Where was everyone?

September 11, 2001 was a Tuesday, I probably do not need to remind you of what happened on that particular day, but to say the least there was a vicious attack on Americans on American soil.  September 16, 2001 was a Sunday; what I may need to remind you of is that most churches, no matter the denomination, were filled with people seeking comfort in the midst of a suddenly scary world.  Attendance in many places approached what would normally be only reserved for Easter Sunday.

June 26, 2015 was a Friday; it was the day the Supreme Court ruled that gay marriage was now legal and had to be recognized in every state; a most vicious attack on the Word of God.  All day long on Friday and Saturday, there were posts from Christians of all denominations, lamenting the court’s decision, and wondering what this meant going forward for both the church and for the country.  June 28, 2015 was a Sunday, the pews in most churches showed no noticeable change from any other Sunday in June.

An attack on the nation fills the pews, but an attack on the Word of God goes largely unnoticed?

Now you can point out the many differences between the two: we react differently to the death of nearly 3000 people through unprovoked violence than we do to the ruling on a case that has been in the court system for nearly 10 years now.  June is also a different month than September is; and life was not disrupted with a court ruling as it was when buildings collapsed.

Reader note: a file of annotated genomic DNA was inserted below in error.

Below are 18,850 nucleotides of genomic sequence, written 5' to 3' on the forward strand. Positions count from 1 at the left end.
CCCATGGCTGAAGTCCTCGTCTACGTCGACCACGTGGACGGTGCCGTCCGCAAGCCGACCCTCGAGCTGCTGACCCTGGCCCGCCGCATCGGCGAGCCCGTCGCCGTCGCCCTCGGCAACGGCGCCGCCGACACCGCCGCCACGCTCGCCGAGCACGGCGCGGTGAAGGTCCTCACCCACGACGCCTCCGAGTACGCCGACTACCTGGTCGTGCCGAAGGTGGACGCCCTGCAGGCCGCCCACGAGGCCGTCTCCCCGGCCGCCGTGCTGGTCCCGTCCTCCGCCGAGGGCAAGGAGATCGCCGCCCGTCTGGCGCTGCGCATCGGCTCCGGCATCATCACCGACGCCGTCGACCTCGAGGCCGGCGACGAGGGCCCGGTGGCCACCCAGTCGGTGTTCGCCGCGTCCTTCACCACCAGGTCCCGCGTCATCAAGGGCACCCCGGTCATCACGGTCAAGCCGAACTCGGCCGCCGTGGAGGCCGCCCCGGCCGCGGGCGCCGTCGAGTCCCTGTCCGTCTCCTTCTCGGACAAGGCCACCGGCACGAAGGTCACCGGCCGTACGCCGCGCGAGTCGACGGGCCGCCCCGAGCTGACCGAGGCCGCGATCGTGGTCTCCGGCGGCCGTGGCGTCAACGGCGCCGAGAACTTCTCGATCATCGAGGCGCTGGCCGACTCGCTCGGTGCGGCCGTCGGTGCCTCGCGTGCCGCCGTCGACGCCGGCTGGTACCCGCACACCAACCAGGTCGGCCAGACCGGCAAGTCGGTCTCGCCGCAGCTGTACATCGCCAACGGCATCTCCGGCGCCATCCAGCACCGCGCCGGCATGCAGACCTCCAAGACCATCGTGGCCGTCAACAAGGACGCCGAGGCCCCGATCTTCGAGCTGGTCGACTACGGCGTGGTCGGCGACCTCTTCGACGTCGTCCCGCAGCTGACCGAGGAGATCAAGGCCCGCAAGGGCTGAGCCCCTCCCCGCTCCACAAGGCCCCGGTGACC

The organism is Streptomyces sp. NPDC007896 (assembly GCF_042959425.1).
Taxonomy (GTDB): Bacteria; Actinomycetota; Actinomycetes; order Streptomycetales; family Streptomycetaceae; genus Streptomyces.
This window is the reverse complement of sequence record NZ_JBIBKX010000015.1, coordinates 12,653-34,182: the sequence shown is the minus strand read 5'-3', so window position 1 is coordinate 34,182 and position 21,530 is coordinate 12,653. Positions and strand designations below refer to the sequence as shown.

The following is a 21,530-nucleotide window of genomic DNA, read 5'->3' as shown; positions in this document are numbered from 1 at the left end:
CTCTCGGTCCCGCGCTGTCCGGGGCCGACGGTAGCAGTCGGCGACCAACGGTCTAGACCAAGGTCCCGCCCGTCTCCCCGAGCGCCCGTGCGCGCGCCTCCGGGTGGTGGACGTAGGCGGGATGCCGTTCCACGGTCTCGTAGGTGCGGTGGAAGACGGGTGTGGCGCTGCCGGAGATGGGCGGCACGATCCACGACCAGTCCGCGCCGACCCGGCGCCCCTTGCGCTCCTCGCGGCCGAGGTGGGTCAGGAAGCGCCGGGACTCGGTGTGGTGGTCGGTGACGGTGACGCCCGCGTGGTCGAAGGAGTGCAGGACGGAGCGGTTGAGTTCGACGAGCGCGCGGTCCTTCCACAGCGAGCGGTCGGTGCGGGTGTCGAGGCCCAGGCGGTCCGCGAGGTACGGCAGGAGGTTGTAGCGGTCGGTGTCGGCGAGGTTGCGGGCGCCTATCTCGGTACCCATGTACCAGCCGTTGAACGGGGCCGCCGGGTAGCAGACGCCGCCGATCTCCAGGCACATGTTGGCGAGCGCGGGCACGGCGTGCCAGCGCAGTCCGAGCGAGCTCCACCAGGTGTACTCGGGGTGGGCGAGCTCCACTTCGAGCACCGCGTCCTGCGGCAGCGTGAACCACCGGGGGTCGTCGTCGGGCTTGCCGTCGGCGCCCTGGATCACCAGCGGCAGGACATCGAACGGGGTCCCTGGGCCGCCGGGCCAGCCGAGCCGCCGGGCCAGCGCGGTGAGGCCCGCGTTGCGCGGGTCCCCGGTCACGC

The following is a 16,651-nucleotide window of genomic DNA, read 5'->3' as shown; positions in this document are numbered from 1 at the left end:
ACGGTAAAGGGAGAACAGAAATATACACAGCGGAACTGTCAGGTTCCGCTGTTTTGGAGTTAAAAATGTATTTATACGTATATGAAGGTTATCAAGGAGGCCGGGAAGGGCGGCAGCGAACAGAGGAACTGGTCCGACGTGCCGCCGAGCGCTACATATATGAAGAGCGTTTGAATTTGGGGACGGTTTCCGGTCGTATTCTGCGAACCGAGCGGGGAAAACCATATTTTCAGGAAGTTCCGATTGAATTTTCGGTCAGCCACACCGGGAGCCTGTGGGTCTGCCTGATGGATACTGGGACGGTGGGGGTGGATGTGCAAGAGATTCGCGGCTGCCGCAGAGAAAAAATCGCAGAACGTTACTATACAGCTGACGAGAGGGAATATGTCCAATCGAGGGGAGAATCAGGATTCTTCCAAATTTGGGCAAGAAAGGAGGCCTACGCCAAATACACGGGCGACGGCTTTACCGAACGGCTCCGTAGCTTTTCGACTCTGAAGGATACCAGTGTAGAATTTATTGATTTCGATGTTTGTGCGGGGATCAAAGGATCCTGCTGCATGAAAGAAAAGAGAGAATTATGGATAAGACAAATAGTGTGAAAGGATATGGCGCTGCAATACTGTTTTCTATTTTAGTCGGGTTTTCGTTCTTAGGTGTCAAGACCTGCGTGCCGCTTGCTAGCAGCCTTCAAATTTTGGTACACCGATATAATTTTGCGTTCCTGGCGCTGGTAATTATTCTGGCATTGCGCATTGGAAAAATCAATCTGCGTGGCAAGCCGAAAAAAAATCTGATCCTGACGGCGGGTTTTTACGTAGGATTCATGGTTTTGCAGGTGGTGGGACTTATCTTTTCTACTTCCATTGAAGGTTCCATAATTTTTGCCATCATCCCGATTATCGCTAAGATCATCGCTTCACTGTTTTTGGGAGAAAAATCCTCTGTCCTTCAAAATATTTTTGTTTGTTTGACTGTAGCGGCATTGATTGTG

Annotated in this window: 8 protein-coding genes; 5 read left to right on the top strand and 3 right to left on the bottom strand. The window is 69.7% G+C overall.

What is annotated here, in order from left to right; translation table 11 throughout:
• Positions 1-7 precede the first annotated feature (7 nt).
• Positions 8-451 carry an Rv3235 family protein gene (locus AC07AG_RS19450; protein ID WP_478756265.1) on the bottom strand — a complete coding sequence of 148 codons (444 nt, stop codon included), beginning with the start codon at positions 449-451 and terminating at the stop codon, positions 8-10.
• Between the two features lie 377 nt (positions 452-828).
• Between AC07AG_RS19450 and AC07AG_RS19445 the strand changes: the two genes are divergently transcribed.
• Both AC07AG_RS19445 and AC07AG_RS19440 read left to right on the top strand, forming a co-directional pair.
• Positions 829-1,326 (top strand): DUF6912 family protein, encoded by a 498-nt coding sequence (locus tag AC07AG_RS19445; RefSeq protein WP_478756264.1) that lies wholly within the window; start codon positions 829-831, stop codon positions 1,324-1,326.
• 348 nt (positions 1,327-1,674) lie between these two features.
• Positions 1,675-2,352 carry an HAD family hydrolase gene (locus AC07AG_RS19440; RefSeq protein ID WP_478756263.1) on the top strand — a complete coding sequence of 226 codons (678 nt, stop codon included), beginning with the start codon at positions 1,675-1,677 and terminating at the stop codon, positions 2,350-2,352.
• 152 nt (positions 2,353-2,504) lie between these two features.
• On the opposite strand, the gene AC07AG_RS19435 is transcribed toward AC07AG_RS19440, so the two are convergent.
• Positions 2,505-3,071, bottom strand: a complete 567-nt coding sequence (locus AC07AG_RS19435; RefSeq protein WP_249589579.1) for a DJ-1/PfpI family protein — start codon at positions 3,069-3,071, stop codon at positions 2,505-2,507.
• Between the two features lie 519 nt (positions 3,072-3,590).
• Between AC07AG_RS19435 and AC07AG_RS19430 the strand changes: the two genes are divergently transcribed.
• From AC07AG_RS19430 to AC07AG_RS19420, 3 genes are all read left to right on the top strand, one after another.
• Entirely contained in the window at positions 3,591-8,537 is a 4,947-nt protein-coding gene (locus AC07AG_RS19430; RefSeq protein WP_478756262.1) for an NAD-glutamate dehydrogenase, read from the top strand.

Or maybe it is because the ruling on marriage attacked the Word of God, and most people don’t read or believe it anyway.

After all, what are the leading arguments against gay marriage and homosexuality?  The scientific reason that only a man and a woman can procreate; the societal issue that children grow up best in homes with a female mom and a male dad; and then there are arguments about the divorce and the abuse rate being so much higher among homosexuals.

Hardly anyone argues from the Word of God, because the people in favor of traditional marriage don’t believe the Word has authority any more than the homosexual community believes the Word has authority.

The same ones who argue in favor of traditional marriage can’t argue from Genesis, because if they did, then they would have to give up their beliefs in evolution.  The ones who argue in favor of traditional marriage can’t argue from the Epistles of St. Paul, because if they did, then they would have to acknowledge what he says about the role of women in the Church, or what he says about fellowship in the Lord’s Supper.

That is the problem, when you argue from the Word of God, you have to take the whole Word of God, not just a few verses here or there.

So how do most people argue against homosexual marriage?  They point to science and statistics and to tradition and to the constitution; all good arguments, but not the best argument, and certainly not arguments that will drive you to Church on Sunday morning.

The reality is that both the homosexuals and the heterosexuals left the Church a long time ago, because neither one of them believes the Word of God has any meaning.

And so when the Supreme Court rules on marriage on a Friday, and the Word of God is viciously attacked, hardly anyone notices on Sunday.

About revschmidt

An LCMS Pastor in North-Central Kansas
This entry was posted in LCMS Observations, Observations on Society. Bookmark the permalink.

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